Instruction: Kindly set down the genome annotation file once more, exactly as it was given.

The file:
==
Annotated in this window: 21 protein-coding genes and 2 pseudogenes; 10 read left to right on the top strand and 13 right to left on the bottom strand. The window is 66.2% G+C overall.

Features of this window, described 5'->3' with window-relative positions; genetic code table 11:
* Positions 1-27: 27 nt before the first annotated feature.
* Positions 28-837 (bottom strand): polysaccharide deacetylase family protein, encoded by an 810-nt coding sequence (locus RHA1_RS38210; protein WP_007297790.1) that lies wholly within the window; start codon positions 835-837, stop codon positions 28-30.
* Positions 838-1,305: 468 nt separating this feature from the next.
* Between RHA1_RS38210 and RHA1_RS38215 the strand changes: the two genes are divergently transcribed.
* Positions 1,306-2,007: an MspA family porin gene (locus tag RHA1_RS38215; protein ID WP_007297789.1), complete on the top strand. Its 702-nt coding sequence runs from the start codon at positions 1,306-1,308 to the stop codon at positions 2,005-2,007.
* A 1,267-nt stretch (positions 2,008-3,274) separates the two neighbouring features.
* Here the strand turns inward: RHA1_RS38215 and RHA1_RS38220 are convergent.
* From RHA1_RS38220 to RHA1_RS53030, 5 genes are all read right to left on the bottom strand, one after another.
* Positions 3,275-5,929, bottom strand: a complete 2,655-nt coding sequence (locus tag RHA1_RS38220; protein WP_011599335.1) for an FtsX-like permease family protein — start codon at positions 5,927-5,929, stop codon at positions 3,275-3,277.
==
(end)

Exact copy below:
Annotated in this window: 21 protein-coding genes and 2 pseudogenes; 10 read left to right on the top strand and 13 right to left on the bottom strand. The window is 66.2% G+C overall.

Features of this window, described 5'->3' with window-relative positions; genetic code table 11:
* Positions 1-27: 27 nt before the first annotated feature.
* Positions 28-837 (bottom strand): polysaccharide deacetylase family protein, encoded by an 810-nt coding sequence (locus RHA1_RS38210; protein WP_007297790.1) that lies wholly within the window; start codon positions 835-837, stop codon positions 28-30.
* Positions 838-1,305: 468 nt separating this feature from the next.
* Between RHA1_RS38210 and RHA1_RS38215 the strand changes: the two genes are divergently transcribed.
* Positions 1,306-2,007: an MspA family porin gene (locus tag RHA1_RS38215; protein ID WP_007297789.1), complete on the top strand. Its 702-nt coding sequence runs from the start codon at positions 1,306-1,308 to the stop codon at positions 2,005-2,007.
* A 1,267-nt stretch (positions 2,008-3,274) separates the two neighbouring features.
* Here the strand turns inward: RHA1_RS38215 and RHA1_RS38220 are convergent.
* From RHA1_RS38220 to RHA1_RS53030, 5 genes are all read right to left on the bottom strand, one after another.
* Positions 3,275-5,929, bottom strand: a complete 2,655-nt coding sequence (locus tag RHA1_RS38220; protein WP_011599335.1) for an FtsX-like permease family protein — start codon at positions 5,927-5,929, stop codon at positions 3,275-3,277.